Tuesday, November 15, 2016
On Wednesday morning after the election, pastors woke up for the first time to see if their candidate won or lost. Many of them rolled over saddened, celebrating, or simply in an ongoing state of confusion for the current election cycle. Then they woke a second time; however, this time on behalf of the congregation. Waking again materialized in grief, for pastors knew some would be celebrating, some sad, and many continually confused.
Pastors wake up twice most mornings. The first time is for themselves; the second time is for you. Waking up again on Wednesday was painful for most pastors, and the days between Wednesday and Sunday were grueling. Pastors wondered how to faithfully preach to, pray and care for you. We know the gospel is disorienting enough on a normal Sunday, let alone on this Sunday.
How Media Misses the Pastoral Perspective
The New York Times published a story on “Sermons after the Election.” They played on the dominant stereotypes of clergy, save one – a woman preacher. The pulpits included all the common players of church pulpiteering, yet none of the clips captured the depth of power and pain preachers carry when they walk the sermon.
The clip begins with the classic pro-America pastor proclaiming, “God has not turned his hand against us; God turned his face toward us.” Then the classic mainline Protestant pastor with a rainbow etched on the church sign and three stripes on the sleeves of a Geneva gown. He proclaimed that Wednesday’s results were a violent reaction to the more recent and hospitable move toward an inclusive United States. A conservative Hispanic pastor gathered at a flag and prayed with hands raised high, proclaiming “Lord, God we pray for our nation, our leaders, and our future, Lord God.” And finally, a Roman Catholic priest, a mirror image of Vizzini from The Princess Bride, proclaiming that we just need time for a long cry, otherwise it will come out sideways on us and those around us.
But the pastor with biblical presence was a robust African American. He proclaimed, “Most of us woke up on Wednesday morning and quoted Jesus when he was standing at the withered fig tree....." He made a dramatic pause and then quoted Jesus from a more recent translation.....‘Damn.’
I was surprised by the lack of a female preacher in the story, yet equally upset by the content of the edited sermons. They lacked the presence of biblical words or pastoral wisdom. The preachers included did not seem to know their people. They presumed a shallow understanding of the human experience. Now, I don’t expect The New York Times to understand the richness of the pastoral vocation. Pastors relate to people with names, faces, losses, triumphs, beliefs, and complexity. However, the lack of pastoral wisdom in this news story helps to reduce evangelicals to raging fundamentalists and Christianity to a show of cheap emotion. There is indeed warrant for this in American religion, but it is not the practice for most pastors or congregations in the United States.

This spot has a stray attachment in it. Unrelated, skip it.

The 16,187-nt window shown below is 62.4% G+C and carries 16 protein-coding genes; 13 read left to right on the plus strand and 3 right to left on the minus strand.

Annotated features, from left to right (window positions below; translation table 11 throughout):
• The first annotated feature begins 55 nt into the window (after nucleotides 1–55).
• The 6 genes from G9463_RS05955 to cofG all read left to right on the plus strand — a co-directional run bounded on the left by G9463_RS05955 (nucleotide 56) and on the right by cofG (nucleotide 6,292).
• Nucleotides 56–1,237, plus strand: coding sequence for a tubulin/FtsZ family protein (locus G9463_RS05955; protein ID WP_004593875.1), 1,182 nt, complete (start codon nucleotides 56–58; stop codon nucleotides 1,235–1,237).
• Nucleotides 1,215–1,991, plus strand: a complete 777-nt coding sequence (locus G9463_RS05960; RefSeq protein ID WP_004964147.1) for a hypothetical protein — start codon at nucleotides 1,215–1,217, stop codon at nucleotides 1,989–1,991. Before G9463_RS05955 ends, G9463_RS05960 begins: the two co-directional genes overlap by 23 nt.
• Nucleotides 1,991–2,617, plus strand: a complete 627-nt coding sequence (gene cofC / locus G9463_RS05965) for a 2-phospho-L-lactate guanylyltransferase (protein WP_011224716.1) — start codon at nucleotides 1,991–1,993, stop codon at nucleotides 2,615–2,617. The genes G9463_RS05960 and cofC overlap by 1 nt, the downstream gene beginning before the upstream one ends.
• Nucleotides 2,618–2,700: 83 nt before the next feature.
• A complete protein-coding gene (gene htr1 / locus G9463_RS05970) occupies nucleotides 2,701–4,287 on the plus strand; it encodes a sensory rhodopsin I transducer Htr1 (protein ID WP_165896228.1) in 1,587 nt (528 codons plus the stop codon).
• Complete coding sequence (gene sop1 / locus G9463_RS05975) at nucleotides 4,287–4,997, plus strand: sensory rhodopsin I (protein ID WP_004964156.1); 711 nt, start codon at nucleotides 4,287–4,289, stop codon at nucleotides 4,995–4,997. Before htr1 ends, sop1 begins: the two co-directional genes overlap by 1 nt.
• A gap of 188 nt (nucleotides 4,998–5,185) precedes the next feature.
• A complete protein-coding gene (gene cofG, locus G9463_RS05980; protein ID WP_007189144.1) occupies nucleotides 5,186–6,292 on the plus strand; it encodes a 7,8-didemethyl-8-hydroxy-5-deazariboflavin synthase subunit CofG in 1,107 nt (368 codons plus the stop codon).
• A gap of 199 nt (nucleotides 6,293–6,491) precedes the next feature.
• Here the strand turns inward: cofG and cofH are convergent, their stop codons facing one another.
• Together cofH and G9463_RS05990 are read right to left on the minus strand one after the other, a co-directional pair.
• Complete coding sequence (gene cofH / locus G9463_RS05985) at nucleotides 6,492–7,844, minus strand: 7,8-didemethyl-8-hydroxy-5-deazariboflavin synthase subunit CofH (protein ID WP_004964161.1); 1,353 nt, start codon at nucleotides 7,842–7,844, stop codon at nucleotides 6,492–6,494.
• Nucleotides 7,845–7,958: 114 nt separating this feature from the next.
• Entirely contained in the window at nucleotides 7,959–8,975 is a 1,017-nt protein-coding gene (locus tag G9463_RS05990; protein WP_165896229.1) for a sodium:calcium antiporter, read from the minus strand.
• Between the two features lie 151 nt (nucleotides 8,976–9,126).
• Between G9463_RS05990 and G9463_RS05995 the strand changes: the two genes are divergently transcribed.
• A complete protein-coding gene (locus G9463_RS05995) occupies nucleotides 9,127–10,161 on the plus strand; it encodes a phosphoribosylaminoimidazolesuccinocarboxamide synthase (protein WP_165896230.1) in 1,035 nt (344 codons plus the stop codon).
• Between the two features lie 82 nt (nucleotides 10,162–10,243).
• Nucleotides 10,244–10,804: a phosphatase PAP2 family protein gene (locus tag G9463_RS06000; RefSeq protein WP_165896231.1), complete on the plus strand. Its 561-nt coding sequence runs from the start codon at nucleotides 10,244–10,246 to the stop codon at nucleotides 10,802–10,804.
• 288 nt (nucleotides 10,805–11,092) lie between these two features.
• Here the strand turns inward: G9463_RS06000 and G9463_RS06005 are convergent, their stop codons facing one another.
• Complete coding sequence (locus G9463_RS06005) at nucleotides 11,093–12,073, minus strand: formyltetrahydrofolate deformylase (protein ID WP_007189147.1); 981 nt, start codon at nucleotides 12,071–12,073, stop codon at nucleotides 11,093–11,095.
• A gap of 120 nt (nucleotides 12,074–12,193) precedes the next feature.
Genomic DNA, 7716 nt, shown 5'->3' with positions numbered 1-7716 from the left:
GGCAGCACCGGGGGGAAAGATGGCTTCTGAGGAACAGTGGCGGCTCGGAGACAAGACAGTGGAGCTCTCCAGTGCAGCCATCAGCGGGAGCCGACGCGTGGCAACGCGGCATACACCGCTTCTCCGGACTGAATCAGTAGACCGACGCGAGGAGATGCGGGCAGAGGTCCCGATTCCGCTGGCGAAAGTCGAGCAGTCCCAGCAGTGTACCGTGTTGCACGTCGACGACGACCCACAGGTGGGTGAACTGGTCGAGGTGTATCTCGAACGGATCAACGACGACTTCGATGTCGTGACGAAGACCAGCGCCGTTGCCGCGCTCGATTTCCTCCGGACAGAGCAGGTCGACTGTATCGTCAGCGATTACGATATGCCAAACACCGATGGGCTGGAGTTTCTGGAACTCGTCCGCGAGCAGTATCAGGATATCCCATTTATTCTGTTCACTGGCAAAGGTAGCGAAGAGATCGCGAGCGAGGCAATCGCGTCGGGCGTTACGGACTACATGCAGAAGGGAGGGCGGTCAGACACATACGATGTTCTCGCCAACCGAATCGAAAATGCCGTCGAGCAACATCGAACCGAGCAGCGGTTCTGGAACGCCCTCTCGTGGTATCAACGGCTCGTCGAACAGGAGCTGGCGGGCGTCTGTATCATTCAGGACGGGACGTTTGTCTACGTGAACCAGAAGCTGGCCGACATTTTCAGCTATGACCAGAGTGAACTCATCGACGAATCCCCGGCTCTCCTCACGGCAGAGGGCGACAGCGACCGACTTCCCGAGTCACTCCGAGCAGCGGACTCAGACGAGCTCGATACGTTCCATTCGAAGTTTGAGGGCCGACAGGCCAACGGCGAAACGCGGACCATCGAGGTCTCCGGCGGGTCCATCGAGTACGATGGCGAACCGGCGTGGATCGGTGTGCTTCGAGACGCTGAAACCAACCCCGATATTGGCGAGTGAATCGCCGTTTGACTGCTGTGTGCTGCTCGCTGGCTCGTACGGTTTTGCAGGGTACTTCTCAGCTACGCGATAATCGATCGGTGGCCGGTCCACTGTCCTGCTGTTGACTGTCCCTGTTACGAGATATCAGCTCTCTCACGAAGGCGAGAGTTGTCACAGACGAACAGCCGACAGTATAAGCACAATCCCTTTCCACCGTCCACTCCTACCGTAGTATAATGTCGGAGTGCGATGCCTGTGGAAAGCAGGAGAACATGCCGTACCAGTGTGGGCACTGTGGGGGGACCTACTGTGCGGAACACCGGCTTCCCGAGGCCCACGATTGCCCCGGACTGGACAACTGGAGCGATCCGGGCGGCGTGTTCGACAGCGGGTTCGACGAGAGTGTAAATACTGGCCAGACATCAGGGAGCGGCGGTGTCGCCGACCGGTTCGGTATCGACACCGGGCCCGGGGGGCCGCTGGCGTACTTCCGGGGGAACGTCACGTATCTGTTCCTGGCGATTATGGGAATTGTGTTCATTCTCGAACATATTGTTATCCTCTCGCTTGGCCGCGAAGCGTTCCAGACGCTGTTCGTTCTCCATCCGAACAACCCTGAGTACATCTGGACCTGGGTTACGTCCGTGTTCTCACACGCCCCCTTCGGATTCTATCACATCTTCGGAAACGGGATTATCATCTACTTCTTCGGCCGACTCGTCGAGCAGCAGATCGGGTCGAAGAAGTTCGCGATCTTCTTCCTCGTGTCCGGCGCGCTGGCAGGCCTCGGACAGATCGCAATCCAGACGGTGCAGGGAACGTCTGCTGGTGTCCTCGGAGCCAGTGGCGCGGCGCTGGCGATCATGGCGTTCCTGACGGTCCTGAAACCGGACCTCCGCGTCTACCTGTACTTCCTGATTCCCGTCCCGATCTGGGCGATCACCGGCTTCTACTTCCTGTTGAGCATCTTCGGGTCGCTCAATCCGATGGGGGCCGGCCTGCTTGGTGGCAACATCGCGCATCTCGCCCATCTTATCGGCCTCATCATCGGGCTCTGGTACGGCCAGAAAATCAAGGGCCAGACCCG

What Did Pastors Actually Say?
I am curious about the actual pastoral words consigned to the churches this past Sunday. I believe most were prophetic and pastoral, wise and winsome. I believe emotions were acknowledged and injustices named. Calls to action were not simply from Romans 13 nor Revelation 13. Responding was neither celebrating a miracle nor fearing Armageddon. Responses emerged from naming reality and calling forth faithfulness and hope. It’s not easy; it’s complicated. It’s preaching.
I think it would be worthwhile to document portions of sermons from this past Sunday that sought to wrestle biblically and pastorally with the elections, both the election season and the election of Donald J. Trump. What did pastors, professors of theology, and denominational bureaucrats say on Sunday to make theological wisdom available to the church? Would you be willing to submit sermons (or portions thereof) that sought to make theological sense of the election season and its results? Please submit actual text, video clips, or links. I’m not sure what will come of this offering, but at least the internet will have one page that stores the painful and difficult work of preaching on a very peculiar Sunday.